Lines in the Earth

May 21, 2021
IMA Research Team

What historical maps leave out and how it impacts our perceptions

By Zander Bamford-Brown

Deanwood is an exceptional working class Black neighborhood on the edge of Washington DC. In spite of structural racism and a lack of infrastructure and material wealth, Deanwood was a relatively prosperous community in the early 1900s. Deanwood had a robust autonomous economy in which many residents grew and processed much of their own food. I am working with professor Kate Brown from M.I.T.’s Department of Science, Technology, and Society to better understand this community and what made it so successful. We have been using census records and deeds to help us quantify Deanwood, but unfortunately, we have limited information to help us visualize this neighborhood before the 1940s.

In order to get a sense of the neighborhood as a whole, I turned to the Baist Atlases. The Baist Atlases (like the Sanborn Maps) are detailed real estate maps of cities. They include the location, shape, and construction material of every building in the city along with street material, train and tram lines, property lines, lot numbers, and the names of some property owners. I wrote a separate post talking about my experience with these little known maps.

The atlases, one from 1907 and another from 1921, provide the most detailed neighborhood-wide information we have about Deanwood during this period. In order to better understand the community we were researching, I used the atlases to take imaginary Google Street View-esque walks through historic Deanwood. However, I was walking through a very distorted version of Deanwood.

The trap I fell into was forgetting just how much information was left out of the Baist Atlases. Take this section of the 1921 atlas, it shows a subdivision in Deanwood called Linwood Heights. From the map, this sub development looks like a classic early American suburb complete with a crescent shaped precursor to the cul-de-sac. It is easy to imagine the low white picket fences that the residents of Linwood Heights might erect along the lines dividing their properties. Their gardens may look like the victory gardens of World War 2, a few raised beds with rows of vegetables surrounded by children playing on a well trimmed electric green lawn. But, as you look for the yellow, pink, and gray squares that represent houses, you may notice that the subdivision is barely inhabited.

Not only does this map make Linwood Heights out to be much more populated and developed than it was, it also projects (sub)urbanity onto a place that was far from it at the time. The photographs below were taken in 1948 at the intersection of 53rd St. and Clay St., directly in the middle of the map above. John P. Wymer captured the neighborhood 27 years after this atlas was published when the number of houses had increased by about 800% and the neighborhood had been almost entirely developed.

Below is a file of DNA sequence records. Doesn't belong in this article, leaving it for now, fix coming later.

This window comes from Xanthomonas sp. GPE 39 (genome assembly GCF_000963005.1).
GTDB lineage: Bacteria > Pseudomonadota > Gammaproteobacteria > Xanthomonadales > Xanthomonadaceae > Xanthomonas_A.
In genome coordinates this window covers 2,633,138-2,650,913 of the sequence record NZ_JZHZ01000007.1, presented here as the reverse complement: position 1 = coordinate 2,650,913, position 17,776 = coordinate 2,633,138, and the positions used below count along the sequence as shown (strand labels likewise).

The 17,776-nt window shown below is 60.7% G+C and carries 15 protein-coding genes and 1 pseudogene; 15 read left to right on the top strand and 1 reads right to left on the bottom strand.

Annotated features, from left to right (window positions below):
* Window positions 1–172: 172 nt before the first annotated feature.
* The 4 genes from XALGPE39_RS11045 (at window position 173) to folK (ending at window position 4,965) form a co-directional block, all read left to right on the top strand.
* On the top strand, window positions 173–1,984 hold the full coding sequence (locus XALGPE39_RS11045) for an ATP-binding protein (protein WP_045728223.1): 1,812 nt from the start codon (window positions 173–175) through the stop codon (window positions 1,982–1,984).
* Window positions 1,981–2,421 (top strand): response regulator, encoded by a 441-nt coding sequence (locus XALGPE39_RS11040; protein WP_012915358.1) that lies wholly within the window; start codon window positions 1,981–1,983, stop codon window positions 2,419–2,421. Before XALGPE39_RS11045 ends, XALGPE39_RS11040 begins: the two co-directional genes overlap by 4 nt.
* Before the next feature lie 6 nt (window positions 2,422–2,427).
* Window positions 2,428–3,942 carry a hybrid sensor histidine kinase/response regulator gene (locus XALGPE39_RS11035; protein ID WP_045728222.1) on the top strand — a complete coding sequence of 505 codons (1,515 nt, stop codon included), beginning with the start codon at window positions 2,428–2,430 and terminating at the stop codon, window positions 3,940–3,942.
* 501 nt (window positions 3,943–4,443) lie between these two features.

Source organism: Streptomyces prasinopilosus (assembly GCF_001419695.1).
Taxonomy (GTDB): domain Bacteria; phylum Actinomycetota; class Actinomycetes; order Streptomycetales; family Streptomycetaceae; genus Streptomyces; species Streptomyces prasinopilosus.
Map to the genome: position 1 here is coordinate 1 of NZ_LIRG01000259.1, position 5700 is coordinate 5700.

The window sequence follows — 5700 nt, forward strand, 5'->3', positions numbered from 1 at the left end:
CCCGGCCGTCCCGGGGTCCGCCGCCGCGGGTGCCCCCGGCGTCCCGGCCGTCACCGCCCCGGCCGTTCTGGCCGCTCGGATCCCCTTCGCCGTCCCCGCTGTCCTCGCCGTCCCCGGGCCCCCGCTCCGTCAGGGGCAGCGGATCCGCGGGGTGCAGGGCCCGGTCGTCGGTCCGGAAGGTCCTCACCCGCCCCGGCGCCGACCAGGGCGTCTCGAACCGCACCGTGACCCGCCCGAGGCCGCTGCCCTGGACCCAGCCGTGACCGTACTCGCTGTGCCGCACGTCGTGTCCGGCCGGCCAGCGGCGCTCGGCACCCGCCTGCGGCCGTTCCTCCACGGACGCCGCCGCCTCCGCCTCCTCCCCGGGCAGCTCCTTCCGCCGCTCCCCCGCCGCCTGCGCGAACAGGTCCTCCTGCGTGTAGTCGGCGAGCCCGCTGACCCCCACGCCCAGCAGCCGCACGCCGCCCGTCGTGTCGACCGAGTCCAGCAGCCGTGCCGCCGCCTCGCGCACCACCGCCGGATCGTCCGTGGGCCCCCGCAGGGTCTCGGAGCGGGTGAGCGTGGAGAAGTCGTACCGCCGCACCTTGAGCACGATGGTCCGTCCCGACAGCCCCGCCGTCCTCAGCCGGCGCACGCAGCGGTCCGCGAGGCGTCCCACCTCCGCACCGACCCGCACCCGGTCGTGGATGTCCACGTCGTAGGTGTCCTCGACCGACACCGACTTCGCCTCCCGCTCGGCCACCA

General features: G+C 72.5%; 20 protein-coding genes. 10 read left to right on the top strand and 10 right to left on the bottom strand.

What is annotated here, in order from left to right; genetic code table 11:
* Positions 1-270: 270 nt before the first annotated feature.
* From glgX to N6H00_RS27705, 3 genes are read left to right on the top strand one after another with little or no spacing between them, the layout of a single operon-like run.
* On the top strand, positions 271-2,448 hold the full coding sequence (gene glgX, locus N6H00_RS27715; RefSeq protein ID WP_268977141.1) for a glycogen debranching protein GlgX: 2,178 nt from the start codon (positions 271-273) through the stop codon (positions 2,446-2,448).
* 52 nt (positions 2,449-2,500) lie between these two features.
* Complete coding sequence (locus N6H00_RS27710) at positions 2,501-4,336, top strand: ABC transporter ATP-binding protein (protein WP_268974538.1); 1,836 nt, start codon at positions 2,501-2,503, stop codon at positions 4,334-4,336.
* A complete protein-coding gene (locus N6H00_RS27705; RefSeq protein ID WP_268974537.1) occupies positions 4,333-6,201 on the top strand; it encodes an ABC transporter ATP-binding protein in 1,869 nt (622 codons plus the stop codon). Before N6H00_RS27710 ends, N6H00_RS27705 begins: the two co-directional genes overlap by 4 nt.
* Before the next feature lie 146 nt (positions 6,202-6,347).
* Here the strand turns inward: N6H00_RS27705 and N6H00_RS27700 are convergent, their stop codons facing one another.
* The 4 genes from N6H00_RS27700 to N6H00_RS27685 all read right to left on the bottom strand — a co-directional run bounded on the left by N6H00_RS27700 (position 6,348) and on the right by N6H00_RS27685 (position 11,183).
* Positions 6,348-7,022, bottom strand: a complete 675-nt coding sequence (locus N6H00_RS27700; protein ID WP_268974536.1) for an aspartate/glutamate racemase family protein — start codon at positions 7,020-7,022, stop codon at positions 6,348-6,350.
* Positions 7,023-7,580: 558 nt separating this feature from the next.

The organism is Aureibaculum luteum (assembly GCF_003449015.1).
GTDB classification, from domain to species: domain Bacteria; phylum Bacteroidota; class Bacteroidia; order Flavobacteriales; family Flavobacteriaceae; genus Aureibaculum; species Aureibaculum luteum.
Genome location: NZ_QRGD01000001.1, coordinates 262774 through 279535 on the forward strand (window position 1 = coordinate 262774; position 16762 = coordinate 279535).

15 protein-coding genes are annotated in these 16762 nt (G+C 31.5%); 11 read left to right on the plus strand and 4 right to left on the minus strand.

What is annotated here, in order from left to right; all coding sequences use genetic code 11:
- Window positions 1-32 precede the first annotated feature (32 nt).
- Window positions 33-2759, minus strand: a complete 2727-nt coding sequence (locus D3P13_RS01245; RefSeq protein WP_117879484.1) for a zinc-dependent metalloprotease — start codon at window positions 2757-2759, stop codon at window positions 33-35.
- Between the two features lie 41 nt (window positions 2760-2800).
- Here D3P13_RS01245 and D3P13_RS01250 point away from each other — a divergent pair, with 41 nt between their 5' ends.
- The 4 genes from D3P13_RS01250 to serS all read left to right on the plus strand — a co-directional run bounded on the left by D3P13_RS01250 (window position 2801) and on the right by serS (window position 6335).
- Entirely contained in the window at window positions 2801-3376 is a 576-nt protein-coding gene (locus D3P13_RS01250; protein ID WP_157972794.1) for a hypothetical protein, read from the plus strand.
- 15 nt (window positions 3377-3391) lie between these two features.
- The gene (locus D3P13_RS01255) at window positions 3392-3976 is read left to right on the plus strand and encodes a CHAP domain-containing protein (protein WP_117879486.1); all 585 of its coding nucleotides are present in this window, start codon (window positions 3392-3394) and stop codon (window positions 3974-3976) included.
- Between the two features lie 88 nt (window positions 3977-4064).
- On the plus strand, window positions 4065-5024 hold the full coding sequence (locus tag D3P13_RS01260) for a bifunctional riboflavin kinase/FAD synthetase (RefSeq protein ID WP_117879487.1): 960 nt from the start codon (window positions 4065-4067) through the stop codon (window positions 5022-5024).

From the John P Wymer Photograph Collection

The stark contrast between the empty gridded subdivision of Linwood Heights presented in the Baist Atlas and the verdant semi-rural community shown in the photographs taken a quarter century later serve as a reminder of how limited a perspective maps alone can provide.

Even when it came to property lines, which was the main focus of the Baist Atlases, the maps produced a distorted picture of life in Deanwood. By looking through the original deeds we found that households in Deanwood tended to buy many consecutive lots (six was not uncommon) which often neighbored undeveloped and unoccupied lots owned by the developer. This made most of the property boundaries that were so central to the Baist Atlases meaningless in the everyday lives of people in Deanwood. Similarly, the plants like tomatoes, greens, corn, sweet potatoes, peanuts, and fruit trees, which were meaningful to the residents (and to our research), were not mapped at all.

A map like those in the Baist Atlas, which presents itself as an objective survey of the area, is not neutral. How information is simplified and represented as well as what information is not included impacts how we conceptualize the areas represented on the map. Since so much information must be left out of any map, the user will generally fill in the gaps in a way that perpetuates their preconceived notions of what they are studying. For example, many Deanwood residents were only able to afford to build a home because they built it themselves from cheap and salvaged materials. However, the atlas lumps all wood frame houses together making it impossible to determine the cost or state of repair of the houses. Since the map is so crisp and professionally done it gives the impression that the houses it mapped could be categorized the same way. In doing so, the atlas covered up a central part of what made Deanwood prosperous.

This experience served to remind me of how suspicious we must be of historical documents. Both the biases of the author and our own biases can greatly impact how we interpret documents. So even apparently benign sources like the Baist Atlas can end up obscuring the pivotal aspects of a community. The task is then on us to be aware of our prejudices and make the effort to reach a more informed conclusion.

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